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April 11, 2012

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Judy Chicago, figurehead and proponent of the feminist art scene in 1970s LA, is best known for her work “The Dinner Party”, a triangular table with 39 place settings depicting female genitalia and named after women from Virginia Woolf to Georgia O’Keeffe. Without her, feminist art practice would have had an even harder time emerging to the forefront of art discourse.

Martin-Gropius-Bau

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    This month, her inclusion in the huge Pacific Standard Time exhibition shows what perseverance can do.

    What was the attitude like in postwar LA?

    I arrived in 1957. To me, after growing up in the Midwest with freezing winters and hot, humid summers, LA was a sort of paradise. I began to appreciate the freedom and spirit of self-invention that characterised the environment of the LA art world, but it was also very inhospitable to women, so in my first decade of professional practice I had a difficult struggle.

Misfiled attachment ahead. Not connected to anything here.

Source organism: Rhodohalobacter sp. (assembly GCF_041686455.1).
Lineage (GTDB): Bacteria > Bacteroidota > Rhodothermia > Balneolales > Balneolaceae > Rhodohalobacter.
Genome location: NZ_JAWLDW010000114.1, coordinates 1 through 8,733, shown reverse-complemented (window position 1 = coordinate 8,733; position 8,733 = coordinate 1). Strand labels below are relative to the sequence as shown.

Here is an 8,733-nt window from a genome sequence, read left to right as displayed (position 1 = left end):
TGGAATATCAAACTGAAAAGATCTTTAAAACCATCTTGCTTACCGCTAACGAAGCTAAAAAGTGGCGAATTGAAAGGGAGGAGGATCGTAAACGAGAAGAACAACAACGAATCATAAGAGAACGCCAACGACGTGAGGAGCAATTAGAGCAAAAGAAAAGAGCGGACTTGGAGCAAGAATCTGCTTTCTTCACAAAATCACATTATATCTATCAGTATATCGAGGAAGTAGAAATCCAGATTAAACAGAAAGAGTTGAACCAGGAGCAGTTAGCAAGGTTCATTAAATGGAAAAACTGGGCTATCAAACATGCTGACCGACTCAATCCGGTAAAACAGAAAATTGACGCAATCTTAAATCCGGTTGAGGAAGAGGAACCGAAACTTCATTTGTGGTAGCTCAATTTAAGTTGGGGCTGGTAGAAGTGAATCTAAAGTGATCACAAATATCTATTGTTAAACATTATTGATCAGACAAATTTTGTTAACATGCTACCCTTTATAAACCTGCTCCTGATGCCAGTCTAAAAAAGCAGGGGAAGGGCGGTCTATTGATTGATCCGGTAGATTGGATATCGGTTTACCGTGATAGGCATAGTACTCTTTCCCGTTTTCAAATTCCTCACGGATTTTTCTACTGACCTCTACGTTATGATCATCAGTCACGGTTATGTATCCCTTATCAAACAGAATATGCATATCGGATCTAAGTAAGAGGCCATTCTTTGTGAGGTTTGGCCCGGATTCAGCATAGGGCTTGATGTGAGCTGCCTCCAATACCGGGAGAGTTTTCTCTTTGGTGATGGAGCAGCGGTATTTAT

What are the basic themes of your feminist art?

    There was no such thing as feminist art until the early 1970s. In fact, some historians say that the first use of that term occurred in my journal in 1971. All I know is that after a decade of trying to rid my art of any hint of gender in order to be taken seriously as an artist, I was sick of pretending and decided to create a feminist art practice. The first step was the Fresno Feminist Art Program where I helped my students feel free to make art that openly drew upon their experiences as women. It would take 40 years before these works were understood.

    Is there a ‘female view’?

    Until the advent of abstraction in art, women artists were not able to openly express themselves as women. With abstraction, women could invent forms to represent their experiences, and with surrealism, they were able to use the surrealist framework to deal with personal (and female) subject matter. Since the emergence of feminist art in the 1970s, more and more women artists around the world feel free to be themselves in their art, which was impossible when I was young.

    What are you working on now?

    Since 2003, I have been working in glass. I’m trying to transform what has been a decorative material into a vehicle for personal meaning. I’m [also] working on a book that critiques university studio art education, which keeps pumping out more and more MFA students into the tiny distribution system for art, leading to a lot of overly academic art along with young artists who all believe they will become art stars.

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    April 11, 2012

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